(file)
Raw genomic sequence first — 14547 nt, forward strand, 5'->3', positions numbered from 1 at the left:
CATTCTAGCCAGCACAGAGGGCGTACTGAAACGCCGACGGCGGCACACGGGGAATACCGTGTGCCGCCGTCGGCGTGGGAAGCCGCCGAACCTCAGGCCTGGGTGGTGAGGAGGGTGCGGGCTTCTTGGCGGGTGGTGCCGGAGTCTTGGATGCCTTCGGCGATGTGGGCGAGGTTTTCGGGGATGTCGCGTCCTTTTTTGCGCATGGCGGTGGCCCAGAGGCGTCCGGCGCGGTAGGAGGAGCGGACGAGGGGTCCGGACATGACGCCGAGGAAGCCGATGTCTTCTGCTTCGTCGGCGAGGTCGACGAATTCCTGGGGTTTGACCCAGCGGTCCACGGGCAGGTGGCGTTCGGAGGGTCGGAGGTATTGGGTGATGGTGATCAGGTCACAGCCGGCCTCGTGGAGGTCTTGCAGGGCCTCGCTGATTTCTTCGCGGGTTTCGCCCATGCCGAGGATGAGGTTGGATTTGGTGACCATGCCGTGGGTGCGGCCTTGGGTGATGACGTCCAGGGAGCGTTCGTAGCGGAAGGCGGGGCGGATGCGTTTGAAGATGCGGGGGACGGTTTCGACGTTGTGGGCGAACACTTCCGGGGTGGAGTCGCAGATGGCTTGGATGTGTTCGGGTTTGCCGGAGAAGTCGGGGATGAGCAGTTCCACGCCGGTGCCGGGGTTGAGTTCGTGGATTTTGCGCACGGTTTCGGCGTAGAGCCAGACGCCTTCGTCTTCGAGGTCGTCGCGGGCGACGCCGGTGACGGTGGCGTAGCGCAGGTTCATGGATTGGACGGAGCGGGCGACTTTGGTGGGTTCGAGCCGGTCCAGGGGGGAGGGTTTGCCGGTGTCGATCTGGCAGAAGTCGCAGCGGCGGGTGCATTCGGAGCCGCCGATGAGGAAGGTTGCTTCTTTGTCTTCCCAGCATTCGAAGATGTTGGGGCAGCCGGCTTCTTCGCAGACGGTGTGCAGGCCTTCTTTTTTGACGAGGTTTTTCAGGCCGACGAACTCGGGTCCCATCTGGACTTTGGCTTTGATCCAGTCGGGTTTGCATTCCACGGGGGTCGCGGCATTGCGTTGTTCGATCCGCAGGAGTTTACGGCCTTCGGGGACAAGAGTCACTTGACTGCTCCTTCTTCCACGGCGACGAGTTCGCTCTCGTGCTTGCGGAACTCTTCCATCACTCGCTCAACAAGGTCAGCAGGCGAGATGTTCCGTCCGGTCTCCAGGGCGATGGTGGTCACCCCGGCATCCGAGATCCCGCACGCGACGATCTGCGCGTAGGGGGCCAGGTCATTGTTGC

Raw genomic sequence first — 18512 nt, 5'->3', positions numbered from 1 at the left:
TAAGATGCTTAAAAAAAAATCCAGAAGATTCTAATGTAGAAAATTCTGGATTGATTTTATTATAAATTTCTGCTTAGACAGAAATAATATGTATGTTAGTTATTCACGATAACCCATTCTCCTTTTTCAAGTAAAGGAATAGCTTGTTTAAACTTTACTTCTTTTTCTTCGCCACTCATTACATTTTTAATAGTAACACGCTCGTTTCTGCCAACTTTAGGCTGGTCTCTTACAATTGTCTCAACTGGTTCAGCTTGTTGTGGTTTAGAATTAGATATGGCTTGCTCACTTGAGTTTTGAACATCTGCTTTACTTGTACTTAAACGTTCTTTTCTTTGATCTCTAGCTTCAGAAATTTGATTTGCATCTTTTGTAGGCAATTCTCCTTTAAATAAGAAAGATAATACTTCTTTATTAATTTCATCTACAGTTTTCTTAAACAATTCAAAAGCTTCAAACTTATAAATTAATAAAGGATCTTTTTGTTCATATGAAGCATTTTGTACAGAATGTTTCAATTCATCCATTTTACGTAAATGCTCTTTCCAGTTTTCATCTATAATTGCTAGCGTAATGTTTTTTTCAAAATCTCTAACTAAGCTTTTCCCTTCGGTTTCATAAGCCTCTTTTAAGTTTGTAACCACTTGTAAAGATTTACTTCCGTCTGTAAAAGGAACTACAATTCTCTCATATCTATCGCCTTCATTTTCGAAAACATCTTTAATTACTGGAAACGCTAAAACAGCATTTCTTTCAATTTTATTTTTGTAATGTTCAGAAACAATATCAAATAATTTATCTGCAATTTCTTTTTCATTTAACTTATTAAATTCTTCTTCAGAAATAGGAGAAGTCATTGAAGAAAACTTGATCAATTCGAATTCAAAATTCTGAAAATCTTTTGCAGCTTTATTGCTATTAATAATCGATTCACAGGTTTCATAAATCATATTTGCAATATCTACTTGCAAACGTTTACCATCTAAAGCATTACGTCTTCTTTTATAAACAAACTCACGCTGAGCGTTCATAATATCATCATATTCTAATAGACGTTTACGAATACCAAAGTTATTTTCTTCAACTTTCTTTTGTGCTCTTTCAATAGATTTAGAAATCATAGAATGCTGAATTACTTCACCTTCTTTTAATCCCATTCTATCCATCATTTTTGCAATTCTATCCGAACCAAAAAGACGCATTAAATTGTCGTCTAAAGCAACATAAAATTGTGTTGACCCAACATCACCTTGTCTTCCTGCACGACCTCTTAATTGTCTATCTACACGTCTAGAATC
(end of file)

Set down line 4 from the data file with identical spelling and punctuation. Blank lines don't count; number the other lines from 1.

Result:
TAAGATGCTTAAAAAAAAATCCAGAAGATTCTAATGTAGAAAATTCTGGATTGATTTTATTATAAATTTCTGCTTAGACAGAAATAATATGTATGTTAGTTATTCACGATAACCCATTCTCCTTTTTCAAGTAAAGGAATAGCTTGTTTAAACTTTACTTCTTTTTCTTCGCCACTCATTACATTTTTAATAGTAACACGCTCGTTTCTGCCAACTTTAGGCTGGTCTCTTACAATTGTCTCAACTGGTTCAGCTTGTTGTGGTTTAGAATTAGATATGGCTTGCTCACTTGAGTTTTGAACATCTGCTTTACTTGTACTTAAACGTTCTTTTCTTTGATCTCTAGCTTCAGAAATTTGATTTGCATCTTTTGTAGGCAATTCTCCTTTAAATAAGAAAGATAATACTTCTTTATTAATTTCATCTACAGTTTTCTTAAACAATTCAAAAGCTTCAAACTTATAAATTAATAAAGGATCTTTTTGTTCATATGAAGCATTTTGTACAGAATGTTTCAATTCATCCATTTTACGTAAATGCTCTTTCCAGTTTTCATCTATAATTGCTAGCGTAATGTTTTTTTCAAAATCTCTAACTAAGCTTTTCCCTTCGGTTTCATAAGCCTCTTTTAAGTTTGTAACCACTTGTAAAGATTTACTTCCGTCTGTAAAAGGAACTACAATTCTCTCATATCTATCGCCTTCATTTTCGAAAACATCTTTAATTACTGGAAACGCTAAAACAGCATTTCTTTCAATTTTATTTTTGTAATGTTCAGAAACAATATCAAATAATTTATCTGCAATTTCTTTTTCATTTAACTTATTAAATTCTTCTTCAGAAATAGGAGAAGTCATTGAAGAAAACTTGATCAATTCGAATTCAAAATTCTGAAAATCTTTTGCAGCTTTATTGCTATTAATAATCGATTCACAGGTTTCATAAATCATATTTGCAATATCTACTTGCAAACGTTTACCATCTAAAGCATTACGTCTTCTTTTATAAACAAACTCACGCTGAGCGTTCATAATATCATCATATTCTAATAGACGTTTACGAATACCAAAGTTATTTTCTTCAACTTTCTTTTGTGCTCTTTCAATAGATTTAGAAATCATAGAATGCTGAATTACTTCACCTTCTTTTAATCCCATTCTATCCATCATTTTTGCAATTCTATCCGAACCAAAAAGACGCATTAAATTGTCGTCTAAAGCAACATAAAATTGTGTTGACCCAACATCACCTTGTCTTCCTGCACGACCTCTTAATTGTCTATCTACACGTCTAGAATC